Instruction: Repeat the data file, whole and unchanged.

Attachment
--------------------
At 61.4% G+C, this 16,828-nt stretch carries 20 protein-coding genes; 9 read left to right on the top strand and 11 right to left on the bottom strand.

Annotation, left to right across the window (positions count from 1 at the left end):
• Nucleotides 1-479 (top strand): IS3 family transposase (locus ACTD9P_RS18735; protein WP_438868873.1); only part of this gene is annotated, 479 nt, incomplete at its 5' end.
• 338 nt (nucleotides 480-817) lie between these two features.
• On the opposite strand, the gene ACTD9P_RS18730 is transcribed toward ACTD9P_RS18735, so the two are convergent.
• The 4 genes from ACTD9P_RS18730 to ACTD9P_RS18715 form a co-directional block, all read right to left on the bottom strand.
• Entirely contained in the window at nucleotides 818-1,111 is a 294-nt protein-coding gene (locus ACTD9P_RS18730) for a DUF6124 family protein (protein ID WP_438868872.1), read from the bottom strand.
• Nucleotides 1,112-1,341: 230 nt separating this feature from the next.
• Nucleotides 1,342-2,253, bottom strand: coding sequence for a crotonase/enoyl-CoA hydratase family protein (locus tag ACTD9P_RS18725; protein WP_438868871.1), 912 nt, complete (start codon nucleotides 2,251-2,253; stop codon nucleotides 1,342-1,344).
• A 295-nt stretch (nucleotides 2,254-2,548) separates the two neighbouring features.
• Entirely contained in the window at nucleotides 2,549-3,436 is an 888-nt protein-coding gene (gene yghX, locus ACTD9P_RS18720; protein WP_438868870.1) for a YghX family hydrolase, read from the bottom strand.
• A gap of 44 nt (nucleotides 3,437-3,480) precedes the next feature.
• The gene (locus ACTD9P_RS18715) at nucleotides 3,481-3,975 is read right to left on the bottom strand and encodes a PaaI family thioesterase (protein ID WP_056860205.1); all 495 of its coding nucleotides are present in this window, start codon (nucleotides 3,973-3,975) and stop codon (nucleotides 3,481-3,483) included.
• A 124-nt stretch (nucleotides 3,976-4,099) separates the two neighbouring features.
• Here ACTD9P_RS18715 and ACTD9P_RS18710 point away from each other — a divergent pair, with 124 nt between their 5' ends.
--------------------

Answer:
At 61.4% G+C, this 16,828-nt stretch carries 20 protein-coding genes; 9 read left to right on the top strand and 11 right to left on the bottom strand.

Annotation, left to right across the window (positions count from 1 at the left end):
• Nucleotides 1-479 (top strand): IS3 family transposase (locus ACTD9P_RS18735; protein WP_438868873.1); only part of this gene is annotated, 479 nt, incomplete at its 5' end.
• 338 nt (nucleotides 480-817) lie between these two features.
• On the opposite strand, the gene ACTD9P_RS18730 is transcribed toward ACTD9P_RS18735, so the two are convergent.
• The 4 genes from ACTD9P_RS18730 to ACTD9P_RS18715 form a co-directional block, all read right to left on the bottom strand.
• Entirely contained in the window at nucleotides 818-1,111 is a 294-nt protein-coding gene (locus ACTD9P_RS18730) for a DUF6124 family protein (protein ID WP_438868872.1), read from the bottom strand.
• Nucleotides 1,112-1,341: 230 nt separating this feature from the next.
• Nucleotides 1,342-2,253, bottom strand: coding sequence for a crotonase/enoyl-CoA hydratase family protein (locus tag ACTD9P_RS18725; protein WP_438868871.1), 912 nt, complete (start codon nucleotides 2,251-2,253; stop codon nucleotides 1,342-1,344).
• A 295-nt stretch (nucleotides 2,254-2,548) separates the two neighbouring features.
• Entirely contained in the window at nucleotides 2,549-3,436 is an 888-nt protein-coding gene (gene yghX, locus ACTD9P_RS18720; protein WP_438868870.1) for a YghX family hydrolase, read from the bottom strand.
• A gap of 44 nt (nucleotides 3,437-3,480) precedes the next feature.
• The gene (locus ACTD9P_RS18715) at nucleotides 3,481-3,975 is read right to left on the bottom strand and encodes a PaaI family thioesterase (protein ID WP_056860205.1); all 495 of its coding nucleotides are present in this window, start codon (nucleotides 3,973-3,975) and stop codon (nucleotides 3,481-3,483) included.
• A 124-nt stretch (nucleotides 3,976-4,099) separates the two neighbouring features.
• Here ACTD9P_RS18715 and ACTD9P_RS18710 point away from each other — a divergent pair, with 124 nt between their 5' ends.